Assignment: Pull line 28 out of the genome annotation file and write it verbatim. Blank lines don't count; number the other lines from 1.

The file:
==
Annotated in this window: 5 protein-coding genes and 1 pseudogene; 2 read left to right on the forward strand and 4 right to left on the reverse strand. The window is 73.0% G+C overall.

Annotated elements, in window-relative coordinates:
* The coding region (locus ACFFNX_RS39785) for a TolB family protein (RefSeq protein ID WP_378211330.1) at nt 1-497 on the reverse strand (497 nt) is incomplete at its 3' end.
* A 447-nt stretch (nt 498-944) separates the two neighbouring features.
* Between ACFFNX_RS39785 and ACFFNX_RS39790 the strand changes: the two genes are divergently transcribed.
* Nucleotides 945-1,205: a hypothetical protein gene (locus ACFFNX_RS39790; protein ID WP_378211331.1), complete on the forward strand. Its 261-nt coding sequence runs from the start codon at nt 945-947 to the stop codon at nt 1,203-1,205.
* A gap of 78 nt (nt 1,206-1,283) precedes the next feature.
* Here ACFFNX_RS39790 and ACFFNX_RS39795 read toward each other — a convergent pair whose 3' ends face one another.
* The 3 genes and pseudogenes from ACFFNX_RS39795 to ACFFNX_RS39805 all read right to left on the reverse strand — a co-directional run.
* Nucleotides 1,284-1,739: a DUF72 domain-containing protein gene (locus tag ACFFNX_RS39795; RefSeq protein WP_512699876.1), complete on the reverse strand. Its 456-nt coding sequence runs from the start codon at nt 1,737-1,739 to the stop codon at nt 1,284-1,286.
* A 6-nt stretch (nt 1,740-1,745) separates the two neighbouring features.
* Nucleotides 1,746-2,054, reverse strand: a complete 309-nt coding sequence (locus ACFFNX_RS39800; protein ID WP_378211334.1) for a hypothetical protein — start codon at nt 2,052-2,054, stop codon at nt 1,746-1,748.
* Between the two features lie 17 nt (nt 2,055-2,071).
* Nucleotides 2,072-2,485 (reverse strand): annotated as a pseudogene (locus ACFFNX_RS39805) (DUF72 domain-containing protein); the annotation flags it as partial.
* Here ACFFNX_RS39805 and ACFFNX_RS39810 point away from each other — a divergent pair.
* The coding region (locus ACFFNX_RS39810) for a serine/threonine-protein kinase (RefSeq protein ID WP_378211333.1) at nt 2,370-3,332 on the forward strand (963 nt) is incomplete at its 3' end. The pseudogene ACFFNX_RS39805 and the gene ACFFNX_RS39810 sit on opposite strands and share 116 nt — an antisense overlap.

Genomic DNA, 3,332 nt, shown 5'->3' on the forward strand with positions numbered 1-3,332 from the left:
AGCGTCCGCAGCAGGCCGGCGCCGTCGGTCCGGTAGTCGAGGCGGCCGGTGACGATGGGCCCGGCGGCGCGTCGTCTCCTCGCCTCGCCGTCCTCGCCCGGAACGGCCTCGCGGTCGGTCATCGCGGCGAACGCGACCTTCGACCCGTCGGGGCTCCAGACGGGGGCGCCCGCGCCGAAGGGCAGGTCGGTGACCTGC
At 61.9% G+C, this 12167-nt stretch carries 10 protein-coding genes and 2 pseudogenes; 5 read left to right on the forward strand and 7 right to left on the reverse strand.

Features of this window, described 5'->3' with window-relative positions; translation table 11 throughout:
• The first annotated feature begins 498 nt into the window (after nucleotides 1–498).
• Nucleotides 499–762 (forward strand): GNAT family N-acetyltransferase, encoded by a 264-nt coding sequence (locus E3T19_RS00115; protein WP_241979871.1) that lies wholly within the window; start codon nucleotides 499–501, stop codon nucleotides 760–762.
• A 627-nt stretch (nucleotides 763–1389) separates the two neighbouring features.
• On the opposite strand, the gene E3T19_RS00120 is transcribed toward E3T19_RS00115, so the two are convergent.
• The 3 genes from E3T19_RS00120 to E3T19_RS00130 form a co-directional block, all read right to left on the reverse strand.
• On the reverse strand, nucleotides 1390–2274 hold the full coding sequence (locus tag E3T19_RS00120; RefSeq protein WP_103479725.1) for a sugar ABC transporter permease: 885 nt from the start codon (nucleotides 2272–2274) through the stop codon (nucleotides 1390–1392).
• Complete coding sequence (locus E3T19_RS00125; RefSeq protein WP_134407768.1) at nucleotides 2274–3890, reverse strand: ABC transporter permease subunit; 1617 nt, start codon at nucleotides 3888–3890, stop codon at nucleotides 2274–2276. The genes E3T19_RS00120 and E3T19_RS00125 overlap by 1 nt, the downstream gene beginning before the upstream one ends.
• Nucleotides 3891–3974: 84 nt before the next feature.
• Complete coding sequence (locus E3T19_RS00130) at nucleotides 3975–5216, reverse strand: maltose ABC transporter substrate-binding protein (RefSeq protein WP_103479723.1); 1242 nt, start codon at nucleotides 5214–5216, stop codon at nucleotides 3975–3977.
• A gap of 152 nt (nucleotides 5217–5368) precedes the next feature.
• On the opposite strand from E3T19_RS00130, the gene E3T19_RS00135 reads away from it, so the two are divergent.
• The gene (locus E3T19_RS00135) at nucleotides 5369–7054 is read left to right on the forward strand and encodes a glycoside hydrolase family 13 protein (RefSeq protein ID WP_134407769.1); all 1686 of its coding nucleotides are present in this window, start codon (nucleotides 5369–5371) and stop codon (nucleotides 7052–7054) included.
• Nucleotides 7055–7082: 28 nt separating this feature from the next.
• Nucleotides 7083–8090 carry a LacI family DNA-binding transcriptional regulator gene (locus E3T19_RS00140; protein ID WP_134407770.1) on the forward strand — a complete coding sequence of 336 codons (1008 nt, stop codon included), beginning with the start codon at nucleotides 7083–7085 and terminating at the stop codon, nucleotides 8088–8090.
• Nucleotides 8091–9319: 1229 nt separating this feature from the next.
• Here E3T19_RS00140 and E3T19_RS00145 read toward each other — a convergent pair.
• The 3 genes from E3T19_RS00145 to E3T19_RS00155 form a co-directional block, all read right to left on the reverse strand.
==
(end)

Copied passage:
• Nucleotides 3891–3974: 84 nt before the next feature.